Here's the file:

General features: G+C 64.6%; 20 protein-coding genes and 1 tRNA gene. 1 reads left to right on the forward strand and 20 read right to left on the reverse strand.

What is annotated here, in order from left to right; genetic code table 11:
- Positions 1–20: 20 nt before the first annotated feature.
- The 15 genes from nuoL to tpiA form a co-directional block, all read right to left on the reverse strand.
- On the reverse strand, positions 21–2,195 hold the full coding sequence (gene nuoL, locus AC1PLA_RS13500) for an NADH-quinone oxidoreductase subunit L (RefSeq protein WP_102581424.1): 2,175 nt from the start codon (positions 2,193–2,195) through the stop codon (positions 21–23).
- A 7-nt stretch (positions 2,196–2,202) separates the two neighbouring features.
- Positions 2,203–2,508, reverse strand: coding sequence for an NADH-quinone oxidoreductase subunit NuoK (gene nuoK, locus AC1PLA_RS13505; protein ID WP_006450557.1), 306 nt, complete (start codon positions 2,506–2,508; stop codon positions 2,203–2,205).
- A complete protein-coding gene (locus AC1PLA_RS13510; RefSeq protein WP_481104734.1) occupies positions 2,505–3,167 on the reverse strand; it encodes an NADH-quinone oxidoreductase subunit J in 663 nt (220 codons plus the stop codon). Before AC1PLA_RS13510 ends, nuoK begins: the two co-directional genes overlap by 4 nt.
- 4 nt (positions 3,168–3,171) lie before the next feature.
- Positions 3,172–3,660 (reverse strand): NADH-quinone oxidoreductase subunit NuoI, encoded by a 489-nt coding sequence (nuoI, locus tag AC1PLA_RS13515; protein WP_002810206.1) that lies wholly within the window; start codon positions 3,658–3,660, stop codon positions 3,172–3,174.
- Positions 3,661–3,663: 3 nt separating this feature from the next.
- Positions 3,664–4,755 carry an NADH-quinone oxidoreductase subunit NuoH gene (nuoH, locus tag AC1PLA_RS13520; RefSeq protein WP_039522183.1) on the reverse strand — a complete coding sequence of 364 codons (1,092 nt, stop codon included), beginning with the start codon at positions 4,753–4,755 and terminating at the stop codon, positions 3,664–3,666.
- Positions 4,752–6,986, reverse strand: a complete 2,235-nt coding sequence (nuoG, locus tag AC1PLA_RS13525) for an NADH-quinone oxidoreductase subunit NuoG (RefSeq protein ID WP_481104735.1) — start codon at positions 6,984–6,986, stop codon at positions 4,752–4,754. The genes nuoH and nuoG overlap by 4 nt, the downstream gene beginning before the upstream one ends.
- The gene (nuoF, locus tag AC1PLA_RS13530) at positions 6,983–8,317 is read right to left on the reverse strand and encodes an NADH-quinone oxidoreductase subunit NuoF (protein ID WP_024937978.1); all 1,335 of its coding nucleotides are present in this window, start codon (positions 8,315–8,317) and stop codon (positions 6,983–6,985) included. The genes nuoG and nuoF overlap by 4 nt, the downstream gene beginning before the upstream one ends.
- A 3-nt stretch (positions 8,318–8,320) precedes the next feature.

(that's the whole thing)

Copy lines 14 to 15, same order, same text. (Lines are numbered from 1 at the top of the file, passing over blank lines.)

- The gene (nuoF, locus tag AC1PLA_RS13530) at positions 6,983–8,317 is read right to left on the reverse strand and encodes an NADH-quinone oxidoreductase subunit NuoF (protein ID WP_024937978.1); all 1,335 of its coding nucleotides are present in this window, start codon (positions 8,315–8,317) and stop codon (positions 6,983–6,985) included. The genes nuoG and nuoF overlap by 4 nt, the downstream gene beginning before the upstream one ends.
- A 3-nt stretch (positions 8,318–8,320) precedes the next feature.